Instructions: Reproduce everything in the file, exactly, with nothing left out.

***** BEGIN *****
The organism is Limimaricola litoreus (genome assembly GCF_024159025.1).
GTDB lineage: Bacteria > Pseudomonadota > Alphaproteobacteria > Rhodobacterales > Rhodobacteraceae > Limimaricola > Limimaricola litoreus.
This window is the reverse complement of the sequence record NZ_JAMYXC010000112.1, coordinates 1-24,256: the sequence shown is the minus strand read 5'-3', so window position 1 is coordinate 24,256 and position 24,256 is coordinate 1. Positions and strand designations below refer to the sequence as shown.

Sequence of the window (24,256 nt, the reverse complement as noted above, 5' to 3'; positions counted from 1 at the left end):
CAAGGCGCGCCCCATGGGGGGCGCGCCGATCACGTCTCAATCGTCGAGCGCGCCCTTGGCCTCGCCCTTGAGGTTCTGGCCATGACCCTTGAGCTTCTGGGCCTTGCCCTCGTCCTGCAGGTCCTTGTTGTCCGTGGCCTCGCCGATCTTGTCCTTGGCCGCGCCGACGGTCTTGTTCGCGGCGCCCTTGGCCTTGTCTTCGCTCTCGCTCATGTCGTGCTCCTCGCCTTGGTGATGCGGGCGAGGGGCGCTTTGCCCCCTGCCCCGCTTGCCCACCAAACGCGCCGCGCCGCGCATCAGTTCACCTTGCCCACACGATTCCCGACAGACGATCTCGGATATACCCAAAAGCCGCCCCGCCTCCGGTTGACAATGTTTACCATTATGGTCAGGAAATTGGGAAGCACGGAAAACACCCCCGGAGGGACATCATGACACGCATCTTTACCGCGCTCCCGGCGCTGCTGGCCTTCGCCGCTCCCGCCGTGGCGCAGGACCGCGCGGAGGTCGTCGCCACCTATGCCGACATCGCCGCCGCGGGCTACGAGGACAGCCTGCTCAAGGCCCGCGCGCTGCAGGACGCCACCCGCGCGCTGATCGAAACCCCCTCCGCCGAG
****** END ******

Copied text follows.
The organism is Limimaricola litoreus (genome assembly GCF_024159025.1).
GTDB lineage: Bacteria > Pseudomonadota > Alphaproteobacteria > Rhodobacterales > Rhodobacteraceae > Limimaricola > Limimaricola litoreus.
This window is the reverse complement of the sequence record NZ_JAMYXC010000112.1, coordinates 1-24,256: the sequence shown is the minus strand read 5'-3', so window position 1 is coordinate 24,256 and position 24,256 is coordinate 1. Positions and strand designations below refer to the sequence as shown.

Sequence of the window (24,256 nt, the reverse complement as noted above, 5' to 3'; positions counted from 1 at the left end):
CAAGGCGCGCCCCATGGGGGGCGCGCCGATCACGTCTCAATCGTCGAGCGCGCCCTTGGCCTCGCCCTTGAGGTTCTGGCCATGACCCTTGAGCTTCTGGGCCTTGCCCTCGTCCTGCAGGTCCTTGTTGTCCGTGGCCTCGCCGATCTTGTCCTTGGCCGCGCCGACGGTCTTGTTCGCGGCGCCCTTGGCCTTGTCTTCGCTCTCGCTCATGTCGTGCTCCTCGCCTTGGTGATGCGGGCGAGGGGCGCTTTGCCCCCTGCCCCGCTTGCCCACCAAACGCGCCGCGCCGCGCATCAGTTCACCTTGCCCACACGATTCCCGACAGACGATCTCGGATATACCCAAAAGCCGCCCCGCCTCCGGTTGACAATGTTTACCATTATGGTCAGGAAATTGGGAAGCACGGAAAACACCCCCGGAGGGACATCATGACACGCATCTTTACCGCGCTCCCGGCGCTGCTGGCCTTCGCCGCTCCCGCCGTGGCGCAGGACCGCGCGGAGGTCGTCGCCACCTATGCCGACATCGCCGCCGCGGGCTACGAGGACAGCCTGCTCAAGGCCCGCGCGCTGCAGGACGCCACCCGCGCGCTGATCGAAACCCCCTCCGCCGAG